IAS 36 How Impairment test

IAS 36 How Impairment test is all about this – When looking at the step-by-step IAS 36 impairment approach it comes down to the following broadly organised steps: IAS 36 How Impairment test

  • What?? – Determining the scope and structure of the impairment review, explained here,
  • If and when? – Determining if and when a quantitative impairment test is necessary, explained here,
  • IAS 36 How Impairment test or understanding the mechanics of the impairment test and how to recognise or reverse any impairment loss, if necessary. Which is explained in this section…

The objective of IAS 36 Impairment of assets is to outline the procedures that an entity applies to ensure that its assets’ carrying values are not … Read more

Leveraged buyout IFRS 3 best reporting

Leveraged buyout IFRS 3 best reporting – In corporate finance, a leveraged buyout (LBO) is a transaction where a company is acquired using debt as the main source of consideration. These transactions typically occur when a private equity (PE) firm borrows as much as they can from a variety of lenders (up to 70 or 80 percent of the purchase price) and funds the balance with their own equity. Leveraged buyout IFRS 3 best reporting

1 The process and business reason

The use of leverage (debt) enhances expected returns to the private equity firm. By putting in as little of their own money as possible, PE firms can achieve a large return on equity (ROE) and internal rate of return … Read more

High level overview IFRS 3 Business Combinations

HIGH LEVEL OVERVIEW IFRS 3 BUSINESS COMBINATIONS

Scope High level overview IFRS 3 Business Combinations

IFRS 3 does not apply to:

  • The accounting for the formation of a joint arrangement in the financial statements of the joint arrangement itself.
  • Acquisition of an asset or group of assets that is not a business.
  • A combination of entities or businesses under common control.

Definition

A business combination is: A transaction or event in which acquirer obtains control over a business (e.g. acquisition of shares or net assets, legal mergers, reverse acquisitions).

Definition of a “Business”

A business is:

  • Integrated set of activities and assets
  • Capable of being conducted and managed to provide return
  • Returns include dividends and cost savings.

High level overview IFRS 3 Business Combinations High level overview Read more

Restatement for effects of hyperinflation

Restatement for effects of hyperinflation – This example accompanies, but is not part of, IFRIC 7.

IE1 This example illustrates the restatement of deferred tax items when an entity restates for the effects of inflation under IAS 29 Financial Reporting in Hyperinflationary Economies. As the example is intended only to illustrate the mechanics of the restatement approach in IAS 29 for deferred tax items, it does not illustrate an entity’s complete IFRS financial statements. Restatement for effects of hyperinflation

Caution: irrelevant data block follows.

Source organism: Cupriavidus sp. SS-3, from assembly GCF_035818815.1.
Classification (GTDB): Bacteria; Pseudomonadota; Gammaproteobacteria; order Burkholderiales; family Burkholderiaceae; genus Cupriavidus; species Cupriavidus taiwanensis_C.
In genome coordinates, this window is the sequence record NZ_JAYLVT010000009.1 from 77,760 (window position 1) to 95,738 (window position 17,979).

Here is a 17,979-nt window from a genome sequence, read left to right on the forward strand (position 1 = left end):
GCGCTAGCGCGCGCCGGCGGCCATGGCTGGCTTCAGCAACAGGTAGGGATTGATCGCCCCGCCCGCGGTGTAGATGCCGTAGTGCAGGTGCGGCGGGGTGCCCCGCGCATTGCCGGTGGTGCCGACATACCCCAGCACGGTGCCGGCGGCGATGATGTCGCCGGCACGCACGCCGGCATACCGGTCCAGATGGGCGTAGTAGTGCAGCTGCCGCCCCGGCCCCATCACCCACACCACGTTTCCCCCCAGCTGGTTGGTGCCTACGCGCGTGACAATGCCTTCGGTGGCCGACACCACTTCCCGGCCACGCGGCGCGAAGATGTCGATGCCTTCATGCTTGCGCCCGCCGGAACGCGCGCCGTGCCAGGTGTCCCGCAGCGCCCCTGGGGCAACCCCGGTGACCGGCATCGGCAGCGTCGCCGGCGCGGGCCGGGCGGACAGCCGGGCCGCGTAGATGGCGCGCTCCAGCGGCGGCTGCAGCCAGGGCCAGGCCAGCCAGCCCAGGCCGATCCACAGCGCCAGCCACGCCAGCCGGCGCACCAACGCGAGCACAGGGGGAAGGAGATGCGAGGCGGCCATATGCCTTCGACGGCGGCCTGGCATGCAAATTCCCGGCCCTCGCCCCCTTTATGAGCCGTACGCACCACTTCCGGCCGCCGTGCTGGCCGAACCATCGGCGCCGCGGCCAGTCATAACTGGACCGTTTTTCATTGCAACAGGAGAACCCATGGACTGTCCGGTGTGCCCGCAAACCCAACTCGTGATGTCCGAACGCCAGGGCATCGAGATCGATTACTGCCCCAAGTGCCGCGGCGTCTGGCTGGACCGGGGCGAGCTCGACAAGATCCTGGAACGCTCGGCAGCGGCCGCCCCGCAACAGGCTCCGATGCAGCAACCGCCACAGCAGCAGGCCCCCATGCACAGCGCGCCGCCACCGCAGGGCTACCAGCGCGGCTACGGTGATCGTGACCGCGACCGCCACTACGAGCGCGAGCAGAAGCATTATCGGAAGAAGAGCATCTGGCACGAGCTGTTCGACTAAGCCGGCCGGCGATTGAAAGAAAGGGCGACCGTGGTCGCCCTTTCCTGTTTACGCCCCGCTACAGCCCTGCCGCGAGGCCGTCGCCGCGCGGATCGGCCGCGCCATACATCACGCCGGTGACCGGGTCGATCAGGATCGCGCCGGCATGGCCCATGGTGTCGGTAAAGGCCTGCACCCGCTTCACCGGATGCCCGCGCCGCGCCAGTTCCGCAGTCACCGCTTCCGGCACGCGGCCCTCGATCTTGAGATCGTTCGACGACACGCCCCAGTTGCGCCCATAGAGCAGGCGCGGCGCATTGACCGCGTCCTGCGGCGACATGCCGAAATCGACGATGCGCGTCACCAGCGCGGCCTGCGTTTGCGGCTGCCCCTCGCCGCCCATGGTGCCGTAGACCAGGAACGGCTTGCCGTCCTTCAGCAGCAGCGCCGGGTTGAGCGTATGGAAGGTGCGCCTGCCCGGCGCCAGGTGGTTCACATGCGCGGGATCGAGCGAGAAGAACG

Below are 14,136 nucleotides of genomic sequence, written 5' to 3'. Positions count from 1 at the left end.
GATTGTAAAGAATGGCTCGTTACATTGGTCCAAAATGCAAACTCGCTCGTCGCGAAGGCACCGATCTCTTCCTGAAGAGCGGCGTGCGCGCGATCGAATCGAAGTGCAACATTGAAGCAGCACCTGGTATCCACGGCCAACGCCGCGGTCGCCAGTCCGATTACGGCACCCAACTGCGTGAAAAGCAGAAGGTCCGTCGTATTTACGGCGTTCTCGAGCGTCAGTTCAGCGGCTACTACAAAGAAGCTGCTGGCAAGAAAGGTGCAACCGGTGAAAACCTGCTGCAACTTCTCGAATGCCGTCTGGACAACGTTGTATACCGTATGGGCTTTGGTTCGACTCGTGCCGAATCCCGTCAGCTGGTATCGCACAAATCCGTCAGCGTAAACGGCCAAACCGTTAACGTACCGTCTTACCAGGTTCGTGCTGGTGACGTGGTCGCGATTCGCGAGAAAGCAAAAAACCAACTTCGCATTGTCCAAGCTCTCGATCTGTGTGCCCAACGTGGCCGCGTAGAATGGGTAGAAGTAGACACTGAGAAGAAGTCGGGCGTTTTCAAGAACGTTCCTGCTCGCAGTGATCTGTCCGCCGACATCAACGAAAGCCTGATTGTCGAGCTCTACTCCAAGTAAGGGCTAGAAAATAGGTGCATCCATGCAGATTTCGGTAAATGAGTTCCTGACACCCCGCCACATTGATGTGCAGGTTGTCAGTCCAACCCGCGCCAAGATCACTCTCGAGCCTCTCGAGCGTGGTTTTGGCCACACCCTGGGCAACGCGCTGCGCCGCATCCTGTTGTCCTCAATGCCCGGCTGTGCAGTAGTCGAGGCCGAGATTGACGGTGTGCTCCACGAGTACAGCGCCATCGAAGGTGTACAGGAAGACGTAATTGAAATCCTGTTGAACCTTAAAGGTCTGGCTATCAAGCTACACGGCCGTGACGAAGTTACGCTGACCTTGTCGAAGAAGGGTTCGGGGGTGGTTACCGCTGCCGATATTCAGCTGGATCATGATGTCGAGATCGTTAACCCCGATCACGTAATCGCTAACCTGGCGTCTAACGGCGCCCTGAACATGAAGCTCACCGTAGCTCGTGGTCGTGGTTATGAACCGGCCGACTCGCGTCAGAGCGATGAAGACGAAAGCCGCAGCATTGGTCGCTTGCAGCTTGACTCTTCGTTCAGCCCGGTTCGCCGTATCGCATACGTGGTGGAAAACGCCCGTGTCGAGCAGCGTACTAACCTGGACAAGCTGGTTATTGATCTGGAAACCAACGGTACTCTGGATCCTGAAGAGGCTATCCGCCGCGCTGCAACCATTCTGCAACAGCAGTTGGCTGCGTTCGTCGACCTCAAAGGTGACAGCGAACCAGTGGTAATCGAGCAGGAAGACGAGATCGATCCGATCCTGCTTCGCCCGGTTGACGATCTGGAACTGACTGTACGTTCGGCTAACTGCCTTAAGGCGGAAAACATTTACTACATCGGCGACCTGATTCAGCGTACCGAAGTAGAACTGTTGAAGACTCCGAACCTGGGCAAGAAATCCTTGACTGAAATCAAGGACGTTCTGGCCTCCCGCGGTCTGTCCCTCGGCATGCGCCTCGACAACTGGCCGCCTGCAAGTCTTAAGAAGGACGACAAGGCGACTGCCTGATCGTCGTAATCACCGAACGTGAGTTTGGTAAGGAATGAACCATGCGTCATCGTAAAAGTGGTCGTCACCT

Facts Restatement for effects of hyperinflation

IE2 An entity’s IFRS balance sheet at 31 December 20X4 (before restatement) is as follows: Restatement for effects of hyperinflation

Restatement for effects of hyperinflation

(a) In this example, monetary amounts are denominated in currency units (CU).

Notes

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Consolidated financial statements

The financial statements of a group in which the assets, liabilities, equity, income, expenses and cash flows of the parent and its subsidiaries are presented as those of a single economic entity. The detailed ‘mechanics’ of the consolidation process vary from one group to another, depending on the group’s structure, history and financial reporting systems. IFRS 10 and much of the literature on consolidation are based on a traditional approach to consolidation under which the financial statements (or, more commonly in practice, group ‘reporting packs’) of group entities are aggregated and then adjusted on each reporting date.

Financing activities

Financing activities - Activities that result in changes in the size and composition of the contributed capital and borrowings of the entity.

Property plant and equipment

Property plant and equipment are tangible items that are held for use in many different ways and are expected to be used during more than one period.

Loss allowance

Loss allowance is an approach for the prudence or conservatism principle. Assets should not be overstated, liabilities not understated. Better save than sorry!

Accounting policies

Accounting policies: The specific principles, bases, conventions, rules, and practices applied by an entity in preparing and presenting financial statements.

Liabilities and assets for current tax

Liabilities and assets for current tax - Current tax for the current and prior periods should be recognised as a liability to the extent that it is not paid